Watering is only for new plantings that are being established or from collected rainwater


What is this?

This means you don’t water your established lawn, even during the hot, dry summer. However, we do encourage you to properly water a vegetable garden, a newly seeded lawn or newly planted perennials, shrubs and trees. It’s great if you can use water collected in rain barrels rather than from wells or Lake Michigan.

How do I do this?

On My Own

  1. Your lawn will stay greener longer if you simply cut your grass at a generous three inches rather than putting your mower on its shortest setting (One exception – the last mowing of the fall should be a bit shorter). A three-inch setting leads to healthier grass with stronger roots. It will better survive droughts and shade out many weeds, too. Leave clippings on the lawn where they quickly break down and return nutrients to the soil.  
  2. If you feel you simply must water your lawn, please do it deeply in the morning once a week rather than lightly  throughout the summer in the evenings.
    • Deep watering promotes deep roots – use a container such as an empty tuna can and let the sprinkler run until it fills one inch.
    • Regular watering is better than spotty watering because its stressful for a lawn to bounce in and out of dormancy throughout the summer.
    • Morning is better than evening to prevent fungus issues.
  3. If you have an automatic in-ground sprinkler system, explore methods to regulate it. Some folks turn them off during rainy months. Others have experimented with rain sensors with some success.

Hire some help

If you use a landscape service, ask them to follow these same guidelines and, depending on who you use, prepare to hear them protest. If you are looking to hire a lawn care company, check our list of natural lawn care vendors.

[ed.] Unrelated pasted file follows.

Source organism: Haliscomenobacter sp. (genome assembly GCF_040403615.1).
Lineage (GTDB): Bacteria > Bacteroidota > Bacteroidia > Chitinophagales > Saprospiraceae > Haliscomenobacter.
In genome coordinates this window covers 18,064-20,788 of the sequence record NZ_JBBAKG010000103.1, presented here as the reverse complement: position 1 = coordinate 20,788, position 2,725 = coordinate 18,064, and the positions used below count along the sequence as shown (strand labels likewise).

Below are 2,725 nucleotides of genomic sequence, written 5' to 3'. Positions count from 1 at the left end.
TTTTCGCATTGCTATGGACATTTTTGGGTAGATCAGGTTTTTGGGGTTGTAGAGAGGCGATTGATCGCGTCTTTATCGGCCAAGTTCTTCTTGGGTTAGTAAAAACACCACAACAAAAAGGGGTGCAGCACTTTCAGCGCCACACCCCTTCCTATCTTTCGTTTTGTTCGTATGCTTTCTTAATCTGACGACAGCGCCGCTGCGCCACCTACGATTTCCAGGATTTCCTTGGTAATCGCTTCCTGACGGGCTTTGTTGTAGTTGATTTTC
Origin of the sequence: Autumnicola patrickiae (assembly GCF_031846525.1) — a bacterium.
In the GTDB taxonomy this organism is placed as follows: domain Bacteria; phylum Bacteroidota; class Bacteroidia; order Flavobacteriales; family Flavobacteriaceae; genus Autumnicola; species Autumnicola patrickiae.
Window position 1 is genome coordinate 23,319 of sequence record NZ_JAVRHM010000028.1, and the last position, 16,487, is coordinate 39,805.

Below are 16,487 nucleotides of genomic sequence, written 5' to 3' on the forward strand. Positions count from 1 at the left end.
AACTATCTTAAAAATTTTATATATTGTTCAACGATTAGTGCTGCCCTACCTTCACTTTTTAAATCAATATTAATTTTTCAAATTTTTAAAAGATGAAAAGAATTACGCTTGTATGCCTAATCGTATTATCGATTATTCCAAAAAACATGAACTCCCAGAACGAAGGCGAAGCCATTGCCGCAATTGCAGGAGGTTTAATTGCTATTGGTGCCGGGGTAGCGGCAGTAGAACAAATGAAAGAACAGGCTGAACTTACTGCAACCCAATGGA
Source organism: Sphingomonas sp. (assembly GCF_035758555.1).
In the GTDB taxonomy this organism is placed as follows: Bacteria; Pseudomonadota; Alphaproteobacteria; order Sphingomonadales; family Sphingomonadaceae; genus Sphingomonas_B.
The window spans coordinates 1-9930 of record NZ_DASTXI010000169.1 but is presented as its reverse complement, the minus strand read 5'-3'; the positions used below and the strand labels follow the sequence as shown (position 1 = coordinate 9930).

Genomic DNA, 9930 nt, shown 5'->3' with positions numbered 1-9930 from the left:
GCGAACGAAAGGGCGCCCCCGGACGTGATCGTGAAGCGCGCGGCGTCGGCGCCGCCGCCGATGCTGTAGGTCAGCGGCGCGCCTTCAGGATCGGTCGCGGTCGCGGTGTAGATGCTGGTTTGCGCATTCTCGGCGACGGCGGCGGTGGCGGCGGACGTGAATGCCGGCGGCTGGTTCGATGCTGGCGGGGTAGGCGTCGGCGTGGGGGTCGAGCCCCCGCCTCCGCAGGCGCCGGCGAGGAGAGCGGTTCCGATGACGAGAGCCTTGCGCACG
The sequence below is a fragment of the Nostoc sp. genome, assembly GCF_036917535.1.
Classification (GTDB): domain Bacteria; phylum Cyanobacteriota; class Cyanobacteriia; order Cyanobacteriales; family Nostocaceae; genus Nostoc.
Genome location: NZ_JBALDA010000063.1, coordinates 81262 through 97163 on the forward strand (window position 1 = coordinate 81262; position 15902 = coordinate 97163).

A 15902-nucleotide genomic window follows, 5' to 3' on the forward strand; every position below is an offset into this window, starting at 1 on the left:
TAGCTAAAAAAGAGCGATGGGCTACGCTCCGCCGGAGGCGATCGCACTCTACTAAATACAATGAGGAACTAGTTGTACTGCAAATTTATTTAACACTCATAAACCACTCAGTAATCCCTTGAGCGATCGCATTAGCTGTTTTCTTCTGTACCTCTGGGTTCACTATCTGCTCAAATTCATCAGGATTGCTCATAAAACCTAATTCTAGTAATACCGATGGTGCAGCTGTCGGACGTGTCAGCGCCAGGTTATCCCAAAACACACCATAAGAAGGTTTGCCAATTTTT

Why is this important?

If you limit your outdoor watering to gardens, shrubs and trees – and skip the lawn – you will help to sustain Lake County’s increasingly limited water supplies: Lake Michigan and underground aquifers. This will help to keep our county’s drinking water clean, safe and affordable.

Did you know that watering can make a lawn susceptible to disease, fungal problems and insect damage? For instance, some common beetles prefer to lay their eggs in moist soil.

Lawn grass is generally able to go dormant and then bounce back from the hot, dry conditions of a typical July and August. Because Lake County’s growing population is putting increased demands on our limited water supplies, it’s very helpful when property owners let their lawns go dormant rather than draw down water supplies in order to keep them green. This has particular value during droughts. 

Lake Michigan provides water for roughly 62% of the county’s residents and its withdrawals are regulated and limited. Aquifers of various depths provide water for the remainder of the county. Both resources are limited and shared by a growing population.

Summary of Lake County’s Water Resources


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